In the 50 years since Humanae Vitae was first issued, a long list of artificial contraception methods have been developed, the bishop explained, acknowledging that the Church has not done well in teaching Catholics about the corresponding evil with contraception.
“I must say they are all intrinsically evil and wrong and gravely sinful,” stated Strickland. “I’m well aware that the Church has failed to effectively teach this truth and as your bishop I’m committed to sharing this beautiful teaching for the world today.”
He expressed hope for Catholics to learn more about the beautiful truth the Church teaches and embrace it with open hearts.
“This is God’s plan for all humanity,” said Bishop Strickland. “As Catholics, we can lead the world in believing that we are guided by God’s revealed truth, the truth that bread and wine become the body and blood of the Son of God at this altar, and so many other doctrines and dogmas that are important for us to flourish in God’s plan.”
The bishop was then forthright about the need for Catholics using contraception to recognize and examine this sinful act, to repent and forgo receiving Communion until they do so.
“Catholic couples who continue to use the methods of artificial contraception need to examine their hearts and recognize that this is sinful,” he said. “They should not receive Holy Communion without going to Confession and until they discontinue the use of artificial contraception.”
The Church considers it responsible for couples to refrain the marital embrace when necessary through the means of Natural Family Planning, the bishop said, but they must do this while always ultimately seeking the will of God and embracing the children that God brings them as the greatest gift and the fruit of their love and the marriage.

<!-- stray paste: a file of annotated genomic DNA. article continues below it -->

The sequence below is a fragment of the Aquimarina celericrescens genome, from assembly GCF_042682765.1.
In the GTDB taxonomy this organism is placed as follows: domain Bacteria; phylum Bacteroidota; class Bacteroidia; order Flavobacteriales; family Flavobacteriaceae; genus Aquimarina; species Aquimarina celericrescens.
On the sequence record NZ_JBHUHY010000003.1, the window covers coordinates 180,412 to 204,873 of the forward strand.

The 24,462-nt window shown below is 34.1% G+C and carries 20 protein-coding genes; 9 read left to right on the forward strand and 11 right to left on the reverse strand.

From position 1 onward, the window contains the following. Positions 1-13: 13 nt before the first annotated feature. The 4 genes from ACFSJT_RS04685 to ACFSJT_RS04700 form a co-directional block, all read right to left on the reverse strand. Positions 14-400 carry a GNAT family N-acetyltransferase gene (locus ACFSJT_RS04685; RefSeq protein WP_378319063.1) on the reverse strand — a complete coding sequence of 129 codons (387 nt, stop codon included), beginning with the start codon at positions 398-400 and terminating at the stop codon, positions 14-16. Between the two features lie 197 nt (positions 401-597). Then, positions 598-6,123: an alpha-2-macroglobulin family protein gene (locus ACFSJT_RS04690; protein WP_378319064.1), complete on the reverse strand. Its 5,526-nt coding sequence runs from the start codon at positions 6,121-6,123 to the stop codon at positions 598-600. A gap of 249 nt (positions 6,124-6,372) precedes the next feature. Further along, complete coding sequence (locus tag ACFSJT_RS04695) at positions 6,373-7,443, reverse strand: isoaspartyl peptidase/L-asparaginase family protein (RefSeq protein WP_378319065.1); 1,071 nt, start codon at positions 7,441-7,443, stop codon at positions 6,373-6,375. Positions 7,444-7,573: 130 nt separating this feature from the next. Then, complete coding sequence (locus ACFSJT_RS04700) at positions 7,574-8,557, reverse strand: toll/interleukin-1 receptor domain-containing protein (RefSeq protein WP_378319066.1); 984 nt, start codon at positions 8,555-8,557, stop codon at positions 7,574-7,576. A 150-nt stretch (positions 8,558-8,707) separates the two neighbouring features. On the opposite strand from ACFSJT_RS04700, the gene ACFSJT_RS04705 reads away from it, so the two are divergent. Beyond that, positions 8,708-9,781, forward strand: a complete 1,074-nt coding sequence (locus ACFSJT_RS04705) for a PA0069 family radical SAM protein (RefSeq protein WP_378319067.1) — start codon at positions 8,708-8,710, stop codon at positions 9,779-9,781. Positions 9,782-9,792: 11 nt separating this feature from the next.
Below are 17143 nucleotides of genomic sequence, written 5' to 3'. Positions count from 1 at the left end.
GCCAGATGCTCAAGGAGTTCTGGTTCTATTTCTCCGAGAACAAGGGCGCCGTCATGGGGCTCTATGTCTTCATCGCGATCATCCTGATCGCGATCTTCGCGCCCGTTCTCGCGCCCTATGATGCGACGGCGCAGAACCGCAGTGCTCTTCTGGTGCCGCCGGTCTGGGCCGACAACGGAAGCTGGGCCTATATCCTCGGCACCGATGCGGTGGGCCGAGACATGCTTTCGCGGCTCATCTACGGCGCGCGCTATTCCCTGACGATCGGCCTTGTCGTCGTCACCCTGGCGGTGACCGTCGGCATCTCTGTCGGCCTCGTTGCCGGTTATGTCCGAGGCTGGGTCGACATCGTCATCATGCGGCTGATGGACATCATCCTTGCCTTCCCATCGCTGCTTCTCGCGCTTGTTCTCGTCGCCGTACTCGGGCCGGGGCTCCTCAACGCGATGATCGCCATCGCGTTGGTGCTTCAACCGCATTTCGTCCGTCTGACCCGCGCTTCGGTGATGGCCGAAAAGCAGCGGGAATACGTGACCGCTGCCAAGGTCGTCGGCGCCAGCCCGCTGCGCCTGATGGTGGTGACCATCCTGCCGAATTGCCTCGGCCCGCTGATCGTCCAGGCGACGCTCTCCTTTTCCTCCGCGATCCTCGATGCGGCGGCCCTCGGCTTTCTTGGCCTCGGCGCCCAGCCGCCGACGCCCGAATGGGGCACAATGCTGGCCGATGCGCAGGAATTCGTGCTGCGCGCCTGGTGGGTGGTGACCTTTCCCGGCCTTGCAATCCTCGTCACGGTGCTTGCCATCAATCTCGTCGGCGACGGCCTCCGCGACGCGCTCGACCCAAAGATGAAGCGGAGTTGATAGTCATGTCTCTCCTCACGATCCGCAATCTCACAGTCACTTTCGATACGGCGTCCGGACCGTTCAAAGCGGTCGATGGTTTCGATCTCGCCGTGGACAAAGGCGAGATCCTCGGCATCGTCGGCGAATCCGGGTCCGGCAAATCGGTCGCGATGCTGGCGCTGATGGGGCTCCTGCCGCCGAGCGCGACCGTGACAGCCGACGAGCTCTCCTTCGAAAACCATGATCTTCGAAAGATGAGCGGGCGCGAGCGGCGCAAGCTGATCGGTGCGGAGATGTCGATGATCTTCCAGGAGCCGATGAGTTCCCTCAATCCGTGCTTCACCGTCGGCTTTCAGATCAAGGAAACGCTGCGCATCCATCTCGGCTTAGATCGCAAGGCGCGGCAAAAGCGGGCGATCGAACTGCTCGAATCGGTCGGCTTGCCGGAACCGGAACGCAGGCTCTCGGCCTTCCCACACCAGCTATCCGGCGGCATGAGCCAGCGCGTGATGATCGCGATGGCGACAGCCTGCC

“When making the decision to refrain because they find it necessary, there is a painful sting to this,” he noted. “It’s called a sacrifice. And they can offer this as the bread and wine are brought to the altar of sacrifice.”
Catholics can join this and all sacrifices to the bread and wine as it comes to the altar at Mass, said Bishop Strickland, the bread and wine then becoming the body and blood, soul and divinity of Jesus Christ, God’s divine Son.
“This supernatural truth is what nurtures us from the heart of our Catholic faith,” he said, “And we must proclaim it to the world.”
All Catholics are called to live a life of Christian purity, he said, included him as a celibate priest, and all unmarried people.
“We all live in a world where this is difficult, where continence and chastity is scoffed at,” stated Bishop Strickland. “But we know what God has revealed and we joyfully embrace that challenge.”
“Living Christian marriage is hard. It’s painful,” he acknowledged. “There are many sacrifices, but we know that really living Christ’s way is to take up our cross and follow Him, and to see that cross blossom into a staff of new life and hope.”
The sacrifice of Jesus Christ, His Passion and suffering is wondrously powerful, the bishop said, and called for Catholics to tap into that power for their lives.
“Human Life — Humanae vitae — is our most sacred and precious gift,” Bishop Strickland concluded. “Let us pray, brothers and sisters, that we might cooperate with God’s grace facing the cross facing the challenges and joyfully embracing His call of life.”